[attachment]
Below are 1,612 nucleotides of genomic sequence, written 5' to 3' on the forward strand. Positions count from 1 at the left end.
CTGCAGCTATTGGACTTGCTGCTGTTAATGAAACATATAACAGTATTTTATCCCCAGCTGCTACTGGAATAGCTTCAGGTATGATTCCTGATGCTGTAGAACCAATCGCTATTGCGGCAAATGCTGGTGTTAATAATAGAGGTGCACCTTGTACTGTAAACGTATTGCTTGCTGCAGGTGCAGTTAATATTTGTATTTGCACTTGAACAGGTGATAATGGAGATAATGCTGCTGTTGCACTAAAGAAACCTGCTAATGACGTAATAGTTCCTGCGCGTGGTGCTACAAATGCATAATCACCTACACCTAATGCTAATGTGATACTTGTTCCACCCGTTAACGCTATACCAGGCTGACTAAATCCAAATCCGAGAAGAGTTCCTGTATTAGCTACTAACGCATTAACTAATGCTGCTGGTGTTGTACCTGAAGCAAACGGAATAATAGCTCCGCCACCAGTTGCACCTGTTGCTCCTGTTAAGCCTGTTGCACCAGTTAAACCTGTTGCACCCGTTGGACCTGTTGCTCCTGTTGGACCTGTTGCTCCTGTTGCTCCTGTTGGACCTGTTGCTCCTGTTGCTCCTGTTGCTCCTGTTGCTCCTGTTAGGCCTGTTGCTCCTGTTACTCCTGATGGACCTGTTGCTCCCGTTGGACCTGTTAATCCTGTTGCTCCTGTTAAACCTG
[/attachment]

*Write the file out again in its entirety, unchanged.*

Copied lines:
Below are 1,612 nucleotides of genomic sequence, written 5' to 3' on the forward strand. Positions count from 1 at the left end.
CTGCAGCTATTGGACTTGCTGCTGTTAATGAAACATATAACAGTATTTTATCCCCAGCTGCTACTGGAATAGCTTCAGGTATGATTCCTGATGCTGTAGAACCAATCGCTATTGCGGCAAATGCTGGTGTTAATAATAGAGGTGCACCTTGTACTGTAAACGTATTGCTTGCTGCAGGTGCAGTTAATATTTGTATTTGCACTTGAACAGGTGATAATGGAGATAATGCTGCTGTTGCACTAAAGAAACCTGCTAATGACGTAATAGTTCCTGCGCGTGGTGCTACAAATGCATAATCACCTACACCTAATGCTAATGTGATACTTGTTCCACCCGTTAACGCTATACCAGGCTGACTAAATCCAAATCCGAGAAGAGTTCCTGTATTAGCTACTAACGCATTAACTAATGCTGCTGGTGTTGTACCTGAAGCAAACGGAATAATAGCTCCGCCACCAGTTGCACCTGTTGCTCCTGTTAAGCCTGTTGCACCAGTTAAACCTGTTGCACCCGTTGGACCTGTTGCTCCTGTTGGACCTGTTGCTCCTGTTGCTCCTGTTGGACCTGTTGCTCCTGTTGCTCCTGTTGCTCCTGTTGCTCCTGTTAGGCCTGTTGCTCCTGTTACTCCTGATGGACCTGTTGCTCCCGTTGGACCTGTTAATCCTGTTGCTCCTGTTAAACCTG